This is a pretty much perfect It’s Always Sunny episode. It puts the gang in tight, unfamiliar quarters, adds alcohol into the mix (lots of it), and lets everyone have great moments. Usually episodes focus on one part of the gang over another, but this one has good stuff for everybody.
Favorite bit: Frank’s last beer.
Second favorite bit: Much to Mac’s dismay, Charlie cannot get it through his head that Wade Boggs is actually still alive. After drinking too much, he even has a conversation with Wade Boggs’ ghost.
Episode Two: “The Gang Group Dates”
This episode is really special. Everyone’s into a Tinder-esque group date thing called “Bunchers,” so the gang give it a try. This breaks into three different stories, two of which are hilarious, while the other is just really sad.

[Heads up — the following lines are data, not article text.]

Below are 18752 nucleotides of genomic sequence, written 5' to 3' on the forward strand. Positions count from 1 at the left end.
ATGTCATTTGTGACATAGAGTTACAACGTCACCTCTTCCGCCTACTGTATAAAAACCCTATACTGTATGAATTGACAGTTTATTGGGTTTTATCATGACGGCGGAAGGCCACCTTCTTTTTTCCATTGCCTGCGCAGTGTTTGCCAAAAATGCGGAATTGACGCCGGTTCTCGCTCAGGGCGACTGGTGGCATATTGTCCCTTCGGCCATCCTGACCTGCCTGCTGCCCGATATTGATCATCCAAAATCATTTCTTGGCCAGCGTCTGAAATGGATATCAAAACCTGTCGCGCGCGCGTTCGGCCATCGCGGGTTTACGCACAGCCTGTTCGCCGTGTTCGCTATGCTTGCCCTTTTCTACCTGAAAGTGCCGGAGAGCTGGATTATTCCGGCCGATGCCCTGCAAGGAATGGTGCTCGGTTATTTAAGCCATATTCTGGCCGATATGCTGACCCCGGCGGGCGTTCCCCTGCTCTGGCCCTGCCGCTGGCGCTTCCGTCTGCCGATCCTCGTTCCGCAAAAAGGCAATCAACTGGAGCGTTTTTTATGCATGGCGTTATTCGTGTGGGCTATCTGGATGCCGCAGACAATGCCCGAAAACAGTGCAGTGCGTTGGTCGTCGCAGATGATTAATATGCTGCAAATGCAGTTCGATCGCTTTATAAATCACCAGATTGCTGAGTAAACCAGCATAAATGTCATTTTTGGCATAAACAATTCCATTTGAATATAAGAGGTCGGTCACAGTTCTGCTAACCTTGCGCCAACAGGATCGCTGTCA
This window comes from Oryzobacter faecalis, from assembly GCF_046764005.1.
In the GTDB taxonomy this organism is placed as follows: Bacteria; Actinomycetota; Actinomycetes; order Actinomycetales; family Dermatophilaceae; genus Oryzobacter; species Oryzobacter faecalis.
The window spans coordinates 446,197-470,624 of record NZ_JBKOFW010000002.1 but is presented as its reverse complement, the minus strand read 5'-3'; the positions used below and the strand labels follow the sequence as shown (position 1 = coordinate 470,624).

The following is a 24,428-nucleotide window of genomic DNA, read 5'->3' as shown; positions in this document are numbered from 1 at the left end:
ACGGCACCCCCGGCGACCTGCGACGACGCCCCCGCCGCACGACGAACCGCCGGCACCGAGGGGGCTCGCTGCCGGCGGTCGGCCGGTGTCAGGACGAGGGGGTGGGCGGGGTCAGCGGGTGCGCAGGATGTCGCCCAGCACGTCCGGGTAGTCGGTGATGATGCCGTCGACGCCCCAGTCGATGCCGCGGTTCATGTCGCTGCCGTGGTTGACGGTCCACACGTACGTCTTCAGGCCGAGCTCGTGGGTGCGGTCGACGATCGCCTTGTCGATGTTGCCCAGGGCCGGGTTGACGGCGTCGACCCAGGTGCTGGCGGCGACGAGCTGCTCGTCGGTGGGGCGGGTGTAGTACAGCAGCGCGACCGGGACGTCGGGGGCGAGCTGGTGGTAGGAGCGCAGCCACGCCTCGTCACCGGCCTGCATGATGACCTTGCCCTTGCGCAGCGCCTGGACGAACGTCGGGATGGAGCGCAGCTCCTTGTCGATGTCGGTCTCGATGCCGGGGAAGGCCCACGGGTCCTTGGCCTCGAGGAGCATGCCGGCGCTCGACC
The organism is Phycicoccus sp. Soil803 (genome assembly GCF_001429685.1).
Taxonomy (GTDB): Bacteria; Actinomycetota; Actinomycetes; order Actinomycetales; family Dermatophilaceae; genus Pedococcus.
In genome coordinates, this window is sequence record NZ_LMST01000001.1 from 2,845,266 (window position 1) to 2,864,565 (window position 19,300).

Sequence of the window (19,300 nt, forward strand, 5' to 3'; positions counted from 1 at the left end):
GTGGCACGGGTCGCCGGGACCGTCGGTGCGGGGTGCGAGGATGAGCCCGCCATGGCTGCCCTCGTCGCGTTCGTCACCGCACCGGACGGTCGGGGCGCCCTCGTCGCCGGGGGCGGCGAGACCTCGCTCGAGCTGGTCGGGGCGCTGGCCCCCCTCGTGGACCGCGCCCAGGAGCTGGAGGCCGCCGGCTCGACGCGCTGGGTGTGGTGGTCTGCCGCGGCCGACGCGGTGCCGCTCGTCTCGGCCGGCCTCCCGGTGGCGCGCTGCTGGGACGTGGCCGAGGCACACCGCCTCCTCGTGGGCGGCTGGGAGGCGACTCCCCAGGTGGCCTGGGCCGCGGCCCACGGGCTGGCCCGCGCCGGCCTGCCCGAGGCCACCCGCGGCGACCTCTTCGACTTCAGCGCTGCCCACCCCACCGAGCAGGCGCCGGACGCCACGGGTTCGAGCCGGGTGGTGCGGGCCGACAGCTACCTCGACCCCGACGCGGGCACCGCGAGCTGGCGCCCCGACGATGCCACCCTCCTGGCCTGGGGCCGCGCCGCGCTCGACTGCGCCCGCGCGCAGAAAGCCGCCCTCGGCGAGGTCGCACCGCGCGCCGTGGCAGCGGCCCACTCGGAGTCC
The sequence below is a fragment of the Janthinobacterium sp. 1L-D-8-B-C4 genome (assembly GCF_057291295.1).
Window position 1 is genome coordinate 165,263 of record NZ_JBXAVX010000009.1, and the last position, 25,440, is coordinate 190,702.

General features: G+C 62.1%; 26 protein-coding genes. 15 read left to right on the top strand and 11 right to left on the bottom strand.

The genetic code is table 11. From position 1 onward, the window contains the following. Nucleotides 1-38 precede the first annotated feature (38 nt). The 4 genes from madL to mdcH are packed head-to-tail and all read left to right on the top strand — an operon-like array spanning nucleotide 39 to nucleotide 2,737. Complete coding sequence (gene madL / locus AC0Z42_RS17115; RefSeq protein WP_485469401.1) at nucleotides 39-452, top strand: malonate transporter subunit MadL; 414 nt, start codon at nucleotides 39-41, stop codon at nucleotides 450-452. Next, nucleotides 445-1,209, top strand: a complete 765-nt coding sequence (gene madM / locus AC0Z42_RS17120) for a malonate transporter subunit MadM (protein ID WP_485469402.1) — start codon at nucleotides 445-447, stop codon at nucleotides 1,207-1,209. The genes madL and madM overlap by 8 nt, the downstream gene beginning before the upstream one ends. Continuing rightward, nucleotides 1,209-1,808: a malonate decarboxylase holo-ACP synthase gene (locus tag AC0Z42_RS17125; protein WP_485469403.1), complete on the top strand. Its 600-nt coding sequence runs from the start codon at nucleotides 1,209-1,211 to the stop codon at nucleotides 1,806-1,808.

Let’s start with Dee (the really sad one). Having had some successful dates with a guy, Dee thinks she has a solid relationship going. She even spent a bunch of money on a promise ring for him and deleted her dating app. Sadly he is not into her at all. She takes revenge by sleeping with men just so she can give them one-star ratings on a different dating site. It turns out dudes don’t really care about getting one star, so long as it means they get to bang skanky bird ladies.
Well, most men don’t care. This whole rating thing forces Dennis to confront his creepiness and therefore gets under his skin in a way that manifests in Dennis losing his cool over and over again. This is basically what we want most from Dennis and it’s great.
Meanwhile, Frank tries to coach Mac and Charlie into becoming good dates by blowing a whistle every time they say something awful in front of women. All three stories are pretty good, but this is the one that puts it over.